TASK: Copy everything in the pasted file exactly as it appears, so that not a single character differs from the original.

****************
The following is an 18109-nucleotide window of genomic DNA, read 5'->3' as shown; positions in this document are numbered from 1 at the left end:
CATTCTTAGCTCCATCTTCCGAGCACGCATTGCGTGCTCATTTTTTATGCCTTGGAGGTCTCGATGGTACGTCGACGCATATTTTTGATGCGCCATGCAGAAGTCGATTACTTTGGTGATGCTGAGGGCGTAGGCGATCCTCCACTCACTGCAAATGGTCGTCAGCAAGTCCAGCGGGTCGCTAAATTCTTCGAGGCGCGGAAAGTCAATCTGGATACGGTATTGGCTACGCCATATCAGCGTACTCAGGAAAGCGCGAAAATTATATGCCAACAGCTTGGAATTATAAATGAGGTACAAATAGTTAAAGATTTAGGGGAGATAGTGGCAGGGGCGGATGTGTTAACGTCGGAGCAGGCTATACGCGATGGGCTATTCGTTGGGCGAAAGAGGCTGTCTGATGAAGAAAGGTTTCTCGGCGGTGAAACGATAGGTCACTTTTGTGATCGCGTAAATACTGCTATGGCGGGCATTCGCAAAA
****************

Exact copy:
The following is an 18109-nucleotide window of genomic DNA, read 5'->3' as shown; positions in this document are numbered from 1 at the left end:
CATTCTTAGCTCCATCTTCCGAGCACGCATTGCGTGCTCATTTTTTATGCCTTGGAGGTCTCGATGGTACGTCGACGCATATTTTTGATGCGCCATGCAGAAGTCGATTACTTTGGTGATGCTGAGGGCGTAGGCGATCCTCCACTCACTGCAAATGGTCGTCAGCAAGTCCAGCGGGTCGCTAAATTCTTCGAGGCGCGGAAAGTCAATCTGGATACGGTATTGGCTACGCCATATCAGCGTACTCAGGAAAGCGCGAAAATTATATGCCAACAGCTTGGAATTATAAATGAGGTACAAATAGTTAAAGATTTAGGGGAGATAGTGGCAGGGGCGGATGTGTTAACGTCGGAGCAGGCTATACGCGATGGGCTATTCGTTGGGCGAAAGAGGCTGTCTGATGAAGAAAGGTTTCTCGGCGGTGAAACGATAGGTCACTTTTGTGATCGCGTAAATACTGCTATGGCGGGCATTCGCAAAA